29/09/2016 - 15:07

Investment drop hits construction

29/09/2016 - 15:07

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Falling private sector investment in heavy industry and electricity generation were major contributors to a big drop-off in total construction and engineering work in Western Australia in June, down 21.7 per cent quarter on quarter to $6.75 billion.

The government-funded Perth Stadium is one of the state’s largest current construction projects Photo: Attila Csaszar

Falling private sector investment in heavy industry and electricity generation were major contributors to a big drop-off in total construction and engineering work in Western Australia in June, down 21.7 per cent quarter on quarter to $6.75 billion.

That brought total engineering and construction spending to $36.1 billion for the year to June, down from $40.9 billion in 2014-15, according to the Australian Bureau of Statistics.

June quarter spending was well down on the same period in 2015, when it came in at $12.5 billion.

While high levels of public spending ameliorated the impact to an extent, the drop in private investment outweighed this effect.

This result in Western Australia has similarities to the June quarter national GDP figures, which found the majority of growth in that period had been driven by government spending.

Construction spending data is key in this regard, with the sector one of the state’s largest employers. During the recent mining boom, it was a key component of rising business investment and WA’s economic growth.

One frequently used measure of economic performance – state final demand – has fallen for 10 consecutive quarters, and final commissioning of major projects such as CITIC Pacific Mining’s Sino Iron facility and Roy Hill Holdings’ iron ore operation has continued to pressure this measure downwards amid falling private investment.

The most significant drop was in private sector heavy industry construction spending, which was down 28.5 per cent in June to $4.97 billion, according to the ABS.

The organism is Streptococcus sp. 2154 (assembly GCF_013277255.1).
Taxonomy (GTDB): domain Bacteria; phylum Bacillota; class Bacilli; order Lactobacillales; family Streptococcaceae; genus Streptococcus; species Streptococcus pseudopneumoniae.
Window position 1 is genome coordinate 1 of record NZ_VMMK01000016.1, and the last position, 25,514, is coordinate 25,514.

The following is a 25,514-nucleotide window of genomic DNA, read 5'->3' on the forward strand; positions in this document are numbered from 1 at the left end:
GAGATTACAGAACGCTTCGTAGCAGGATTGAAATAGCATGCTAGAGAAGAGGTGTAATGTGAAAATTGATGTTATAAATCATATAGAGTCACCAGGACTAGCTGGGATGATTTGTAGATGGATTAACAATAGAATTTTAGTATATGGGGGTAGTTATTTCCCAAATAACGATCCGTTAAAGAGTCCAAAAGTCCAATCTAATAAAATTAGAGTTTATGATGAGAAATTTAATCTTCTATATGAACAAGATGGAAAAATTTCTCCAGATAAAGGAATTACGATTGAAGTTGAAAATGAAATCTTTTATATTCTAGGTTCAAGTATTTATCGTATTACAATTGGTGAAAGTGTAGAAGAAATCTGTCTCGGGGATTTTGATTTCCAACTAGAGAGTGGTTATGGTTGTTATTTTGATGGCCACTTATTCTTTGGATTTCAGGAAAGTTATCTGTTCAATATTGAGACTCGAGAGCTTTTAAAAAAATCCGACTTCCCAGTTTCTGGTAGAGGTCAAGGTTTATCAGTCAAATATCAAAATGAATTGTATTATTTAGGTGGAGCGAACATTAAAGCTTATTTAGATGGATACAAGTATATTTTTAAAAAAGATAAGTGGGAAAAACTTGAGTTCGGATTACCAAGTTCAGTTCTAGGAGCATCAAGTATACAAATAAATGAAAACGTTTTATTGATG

That compares with about $8.6 billion in the same period of 2015.

Falling investment was also evident in smaller private sector spending areas of the economy.

Construction and engineering expenditure on water and sewerage was down 8.7 per cent to $57 million, while investment in bridges, railways and harbours was down 19.7 per cent to $133 million.

Electricity utilities and generation capacity expenditure fell 13.7 per cent to $168 million, a number that pales in comparison to the $1.9 billion spent in that sector in June quarter last year.

Public spend

Public spending trended in the opposite direction.

In electricity generation and utilities, public construction spending lifted 31.8 per cent to $281 million, while in recreation it was 30.3 per cent higher to $96.9 million.

Public road spending increased 16.3 per cent to $332 million, while bridges and rail spending was 10.8 per cent higher to $75.7 million.

A key piece of data in this sector was for rail work contracted yet uncompleted, which came in at $1.3 billion – nearly nine times the level in March.

That increase coincides with the awarding of the Forrestfield Airport Rail contract in April.

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